Molly: The “New” Ecstasy

Molly: The “New” Ecstasy

Molly: The “New” Ecstasy

Does your loved one have a new friend named Molly? If so, then it’s time to learn more about how drug dealers have rebranded the old Ecstasy into a newer, purer form of MDMA.

Once Therapeutic, Now Recreational

Scientists at Merck pharmaceuticals invented MDMA in 1912. It was originally used by psychotherapists for the purpose of treating marital problems as the psychotherapists believed the drug facilitated better communication among couples. It was also used to treat trauma victims with what is now referred to as post-traumatic stress disorder.

The mid-seventies saw graduate students further refining and testing both pill and powder forms of MDMA, and by the late 1970s the drug became the champion of nightclub-goers in Manchester, England. This “rave culture” flourished under Ecstasy’s watch, and users bragged about its sensory-expanding, mind-altering powers. It eventually traveled back to the U.S., and the federal government, concerned over its popularity, declared it a Schedule I substance in 1985. Demand surged as legal supplies dwindled, and dealers began cutting pure MDMA with other substances such as cocaine, ketamine, caffeine, and fertilizer.

Today’s Newfound Popularity

Over time, as the pureness of MDMA decreased, so did its popularity on the street. Unfortunately, today, pure “Molly” is available much cheaper than in past years. Quite simply, drug pushers have effectively rebranded MDMA as a “gentler” and friendlier drug, according to the New York Times. Molly comes with serious risk — overdosing on Molly can be fatal — and researchers are trying to determine whether or not the drug is addictive and if it has any clinical uses at all.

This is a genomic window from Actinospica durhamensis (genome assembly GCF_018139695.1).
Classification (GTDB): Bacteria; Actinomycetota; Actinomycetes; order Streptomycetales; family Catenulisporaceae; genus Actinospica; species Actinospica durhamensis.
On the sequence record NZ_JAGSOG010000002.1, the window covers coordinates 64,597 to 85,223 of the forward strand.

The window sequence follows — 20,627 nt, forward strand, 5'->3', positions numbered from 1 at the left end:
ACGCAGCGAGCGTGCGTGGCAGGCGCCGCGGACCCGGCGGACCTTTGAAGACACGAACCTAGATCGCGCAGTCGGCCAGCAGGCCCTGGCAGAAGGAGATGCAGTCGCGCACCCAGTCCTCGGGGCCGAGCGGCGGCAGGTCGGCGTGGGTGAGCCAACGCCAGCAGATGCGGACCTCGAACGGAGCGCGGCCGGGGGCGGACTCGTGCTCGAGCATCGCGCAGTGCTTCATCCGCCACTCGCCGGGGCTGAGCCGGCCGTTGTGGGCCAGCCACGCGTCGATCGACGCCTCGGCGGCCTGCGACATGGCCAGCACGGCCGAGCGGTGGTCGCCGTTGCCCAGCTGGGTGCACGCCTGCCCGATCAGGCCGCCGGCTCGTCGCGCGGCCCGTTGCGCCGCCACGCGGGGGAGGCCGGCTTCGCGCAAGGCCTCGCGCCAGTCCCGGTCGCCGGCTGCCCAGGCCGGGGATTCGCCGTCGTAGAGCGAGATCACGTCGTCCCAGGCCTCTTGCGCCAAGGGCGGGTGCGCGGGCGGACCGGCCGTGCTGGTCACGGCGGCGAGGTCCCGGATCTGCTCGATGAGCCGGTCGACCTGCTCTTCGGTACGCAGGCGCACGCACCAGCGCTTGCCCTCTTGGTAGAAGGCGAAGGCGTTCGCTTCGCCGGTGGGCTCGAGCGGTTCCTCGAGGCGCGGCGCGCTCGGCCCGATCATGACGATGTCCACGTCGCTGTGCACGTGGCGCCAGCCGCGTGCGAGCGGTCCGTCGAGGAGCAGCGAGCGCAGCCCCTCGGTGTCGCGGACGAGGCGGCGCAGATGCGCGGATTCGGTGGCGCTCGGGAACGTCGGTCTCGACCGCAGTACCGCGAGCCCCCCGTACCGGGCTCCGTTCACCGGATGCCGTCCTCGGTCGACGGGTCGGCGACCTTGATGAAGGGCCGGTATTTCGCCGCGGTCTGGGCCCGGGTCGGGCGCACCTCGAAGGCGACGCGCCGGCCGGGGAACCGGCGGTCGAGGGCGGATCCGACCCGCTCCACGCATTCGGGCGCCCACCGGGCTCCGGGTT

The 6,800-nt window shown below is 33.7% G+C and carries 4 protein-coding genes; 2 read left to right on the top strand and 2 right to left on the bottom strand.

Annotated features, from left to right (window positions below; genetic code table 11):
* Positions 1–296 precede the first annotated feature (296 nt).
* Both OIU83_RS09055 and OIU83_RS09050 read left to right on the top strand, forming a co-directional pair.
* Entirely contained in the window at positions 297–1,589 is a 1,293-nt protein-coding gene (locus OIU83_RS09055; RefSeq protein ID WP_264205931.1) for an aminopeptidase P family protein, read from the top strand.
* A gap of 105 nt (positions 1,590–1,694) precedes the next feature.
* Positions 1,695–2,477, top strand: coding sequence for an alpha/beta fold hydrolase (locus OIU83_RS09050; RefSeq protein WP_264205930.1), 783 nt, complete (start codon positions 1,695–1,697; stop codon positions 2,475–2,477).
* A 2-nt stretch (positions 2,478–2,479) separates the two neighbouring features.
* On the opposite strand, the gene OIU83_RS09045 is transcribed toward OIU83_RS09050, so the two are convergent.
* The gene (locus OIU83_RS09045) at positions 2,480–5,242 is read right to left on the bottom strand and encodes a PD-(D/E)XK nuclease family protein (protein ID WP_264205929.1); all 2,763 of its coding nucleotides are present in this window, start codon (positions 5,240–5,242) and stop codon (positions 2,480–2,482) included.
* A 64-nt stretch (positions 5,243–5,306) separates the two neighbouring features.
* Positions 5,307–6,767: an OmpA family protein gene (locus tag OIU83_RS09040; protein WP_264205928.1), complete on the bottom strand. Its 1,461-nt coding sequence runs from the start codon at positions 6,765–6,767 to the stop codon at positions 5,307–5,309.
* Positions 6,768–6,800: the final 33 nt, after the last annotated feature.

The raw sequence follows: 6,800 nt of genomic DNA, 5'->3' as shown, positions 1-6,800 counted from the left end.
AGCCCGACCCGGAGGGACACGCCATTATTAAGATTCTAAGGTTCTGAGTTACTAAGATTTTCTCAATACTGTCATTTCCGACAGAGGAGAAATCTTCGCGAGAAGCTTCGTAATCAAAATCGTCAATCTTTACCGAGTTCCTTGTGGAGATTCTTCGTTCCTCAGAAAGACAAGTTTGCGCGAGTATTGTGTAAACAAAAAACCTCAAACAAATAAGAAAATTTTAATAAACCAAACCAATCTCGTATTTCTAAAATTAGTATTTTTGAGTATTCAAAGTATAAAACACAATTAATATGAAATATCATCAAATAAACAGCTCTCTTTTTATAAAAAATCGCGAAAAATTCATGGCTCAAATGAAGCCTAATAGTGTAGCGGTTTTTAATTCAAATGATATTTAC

Of Serious Concern

Molly is closely associated with electronic dance music, music festivals, and concerts. Pop stars such as Madonna, Miley Cyrus, and others reference Molly with alarming frequency. The Quincy Valley Medical Center treated 40 to 45 patients for Molly overdose during the weekend of the Paradiso Dance Music Festival; one died. The negative side effects of pure Molly include dehydration from overheating — so serious that death can result — as well as blurry vision, jaw clenching, teeth grinding, and profuse sweating. Because illicit manufacturers often mix Molly with other dangerous substances to increase profit, there are an unknown number of health risks that can result from taking even one dose.

Although medical science isn’t yet sure what to do with MDMA, addiction professionals report seeing a rise in the number of Molly-addicted clients. If someone you love needs MDMA rehab, contact Clarity Way for more information.


Posted on September 24th, 2013 in Help Blog

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